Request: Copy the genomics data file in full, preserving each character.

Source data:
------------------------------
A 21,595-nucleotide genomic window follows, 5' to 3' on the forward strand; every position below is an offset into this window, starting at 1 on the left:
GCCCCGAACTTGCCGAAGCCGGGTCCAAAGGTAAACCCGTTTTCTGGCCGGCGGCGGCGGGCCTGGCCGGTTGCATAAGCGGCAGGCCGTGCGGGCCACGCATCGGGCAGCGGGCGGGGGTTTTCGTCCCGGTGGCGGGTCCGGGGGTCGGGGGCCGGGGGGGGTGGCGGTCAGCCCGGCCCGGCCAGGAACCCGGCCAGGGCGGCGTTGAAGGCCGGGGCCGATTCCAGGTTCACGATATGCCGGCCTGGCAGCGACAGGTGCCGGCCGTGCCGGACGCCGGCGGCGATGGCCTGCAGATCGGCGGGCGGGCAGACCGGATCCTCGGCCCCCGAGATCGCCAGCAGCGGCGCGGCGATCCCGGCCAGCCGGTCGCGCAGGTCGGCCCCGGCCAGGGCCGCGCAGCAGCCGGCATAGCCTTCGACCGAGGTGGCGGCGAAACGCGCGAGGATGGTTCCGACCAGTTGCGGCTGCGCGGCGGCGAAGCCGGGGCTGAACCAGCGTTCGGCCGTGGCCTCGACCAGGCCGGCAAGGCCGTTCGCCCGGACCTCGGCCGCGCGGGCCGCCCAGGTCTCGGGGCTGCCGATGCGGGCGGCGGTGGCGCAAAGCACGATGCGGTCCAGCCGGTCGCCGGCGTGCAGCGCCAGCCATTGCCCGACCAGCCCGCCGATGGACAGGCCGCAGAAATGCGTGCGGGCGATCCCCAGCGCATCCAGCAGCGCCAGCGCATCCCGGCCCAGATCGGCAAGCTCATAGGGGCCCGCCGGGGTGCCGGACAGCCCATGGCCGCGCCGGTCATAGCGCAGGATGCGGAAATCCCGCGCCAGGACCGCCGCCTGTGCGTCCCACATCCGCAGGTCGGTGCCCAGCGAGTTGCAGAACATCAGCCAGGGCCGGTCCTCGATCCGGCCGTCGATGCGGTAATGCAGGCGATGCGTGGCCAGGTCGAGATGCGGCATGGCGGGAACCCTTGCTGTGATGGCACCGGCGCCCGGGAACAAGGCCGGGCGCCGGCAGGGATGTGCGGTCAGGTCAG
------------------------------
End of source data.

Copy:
A 21,595-nucleotide genomic window follows, 5' to 3' on the forward strand; every position below is an offset into this window, starting at 1 on the left:
GCCCCGAACTTGCCGAAGCCGGGTCCAAAGGTAAACCCGTTTTCTGGCCGGCGGCGGCGGGCCTGGCCGGTTGCATAAGCGGCAGGCCGTGCGGGCCACGCATCGGGCAGCGGGCGGGGGTTTTCGTCCCGGTGGCGGGTCCGGGGGTCGGGGGCCGGGGGGGGTGGCGGTCAGCCCGGCCCGGCCAGGAACCCGGCCAGGGCGGCGTTGAAGGCCGGGGCCGATTCCAGGTTCACGATATGCCGGCCTGGCAGCGACAGGTGCCGGCCGTGCCGGACGCCGGCGGCGATGGCCTGCAGATCGGCGGGCGGGCAGACCGGATCCTCGGCCCCCGAGATCGCCAGCAGCGGCGCGGCGATCCCGGCCAGCCGGTCGCGCAGGTCGGCCCCGGCCAGGGCCGCGCAGCAGCCGGCATAGCCTTCGACCGAGGTGGCGGCGAAACGCGCGAGGATGGTTCCGACCAGTTGCGGCTGCGCGGCGGCGAAGCCGGGGCTGAACCAGCGTTCGGCCGTGGCCTCGACCAGGCCGGCAAGGCCGTTCGCCCGGACCTCGGCCGCGCGGGCCGCCCAGGTCTCGGGGCTGCCGATGCGGGCGGCGGTGGCGCAAAGCACGATGCGGTCCAGCCGGTCGCCGGCGTGCAGCGCCAGCCATTGCCCGACCAGCCCGCCGATGGACAGGCCGCAGAAATGCGTGCGGGCGATCCCCAGCGCATCCAGCAGCGCCAGCGCATCCCGGCCCAGATCGGCAAGCTCATAGGGGCCCGCCGGGGTGCCGGACAGCCCATGGCCGCGCCGGTCATAGCGCAGGATGCGGAAATCCCGCGCCAGGACCGCCGCCTGTGCGTCCCACATCCGCAGGTCGGTGCCCAGCGAGTTGCAGAACATCAGCCAGGGCCGGTCCTCGATCCGGCCGTCGATGCGGTAATGCAGGCGATGCGTGGCCAGGTCGAGATGCGGCATGGCGGGAACCCTTGCTGTGATGGCACCGGCGCCCGGGAACAAGGCCGGGCGCCGGCAGGGATGTGCGGTCAGGTCAG